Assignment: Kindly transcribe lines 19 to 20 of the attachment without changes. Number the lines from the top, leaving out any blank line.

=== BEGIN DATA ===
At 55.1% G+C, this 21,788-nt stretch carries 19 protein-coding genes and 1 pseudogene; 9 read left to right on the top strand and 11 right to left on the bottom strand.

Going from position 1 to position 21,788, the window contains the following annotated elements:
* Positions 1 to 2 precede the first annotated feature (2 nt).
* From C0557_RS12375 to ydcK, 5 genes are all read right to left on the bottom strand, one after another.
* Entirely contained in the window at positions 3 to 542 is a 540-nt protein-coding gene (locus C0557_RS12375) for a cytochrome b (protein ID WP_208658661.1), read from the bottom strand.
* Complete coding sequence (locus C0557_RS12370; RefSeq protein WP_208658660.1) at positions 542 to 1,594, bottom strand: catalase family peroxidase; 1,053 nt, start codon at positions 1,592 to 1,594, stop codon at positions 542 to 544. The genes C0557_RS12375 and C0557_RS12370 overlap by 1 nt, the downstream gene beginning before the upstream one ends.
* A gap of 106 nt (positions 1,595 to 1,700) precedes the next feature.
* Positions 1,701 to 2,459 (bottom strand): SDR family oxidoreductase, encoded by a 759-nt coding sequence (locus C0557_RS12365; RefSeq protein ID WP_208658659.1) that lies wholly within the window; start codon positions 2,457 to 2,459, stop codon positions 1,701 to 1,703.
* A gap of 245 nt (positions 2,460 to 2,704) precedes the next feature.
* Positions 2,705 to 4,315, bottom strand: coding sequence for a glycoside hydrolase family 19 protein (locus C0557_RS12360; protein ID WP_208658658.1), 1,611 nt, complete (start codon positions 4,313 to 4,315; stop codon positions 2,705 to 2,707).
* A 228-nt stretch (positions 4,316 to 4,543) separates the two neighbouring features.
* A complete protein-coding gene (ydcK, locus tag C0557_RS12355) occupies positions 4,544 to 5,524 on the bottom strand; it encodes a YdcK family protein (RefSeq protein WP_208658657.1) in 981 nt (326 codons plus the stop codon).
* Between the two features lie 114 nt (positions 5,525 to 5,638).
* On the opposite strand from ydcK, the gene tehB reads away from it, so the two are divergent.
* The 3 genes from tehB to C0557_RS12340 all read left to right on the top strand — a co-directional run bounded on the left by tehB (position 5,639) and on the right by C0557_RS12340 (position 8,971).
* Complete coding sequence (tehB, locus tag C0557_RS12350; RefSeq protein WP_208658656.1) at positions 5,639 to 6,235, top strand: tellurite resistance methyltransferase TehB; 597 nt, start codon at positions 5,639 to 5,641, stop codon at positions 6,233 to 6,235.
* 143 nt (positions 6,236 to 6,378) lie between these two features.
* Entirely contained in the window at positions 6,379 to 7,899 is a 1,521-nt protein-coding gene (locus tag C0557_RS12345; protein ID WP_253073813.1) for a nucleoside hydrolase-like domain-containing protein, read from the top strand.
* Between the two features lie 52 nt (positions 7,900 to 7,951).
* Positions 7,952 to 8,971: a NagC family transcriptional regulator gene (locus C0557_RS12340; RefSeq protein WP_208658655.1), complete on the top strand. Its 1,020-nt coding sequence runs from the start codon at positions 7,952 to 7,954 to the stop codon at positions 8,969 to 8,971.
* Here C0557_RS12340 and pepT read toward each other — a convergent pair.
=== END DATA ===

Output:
* Between the two features lie 52 nt (positions 7,900 to 7,951).
* Positions 7,952 to 8,971: a NagC family transcriptional regulator gene (locus C0557_RS12340; RefSeq protein WP_208658655.1), complete on the top strand. Its 1,020-nt coding sequence runs from the start codon at positions 7,952 to 7,954 to the stop codon at positions 8,969 to 8,971.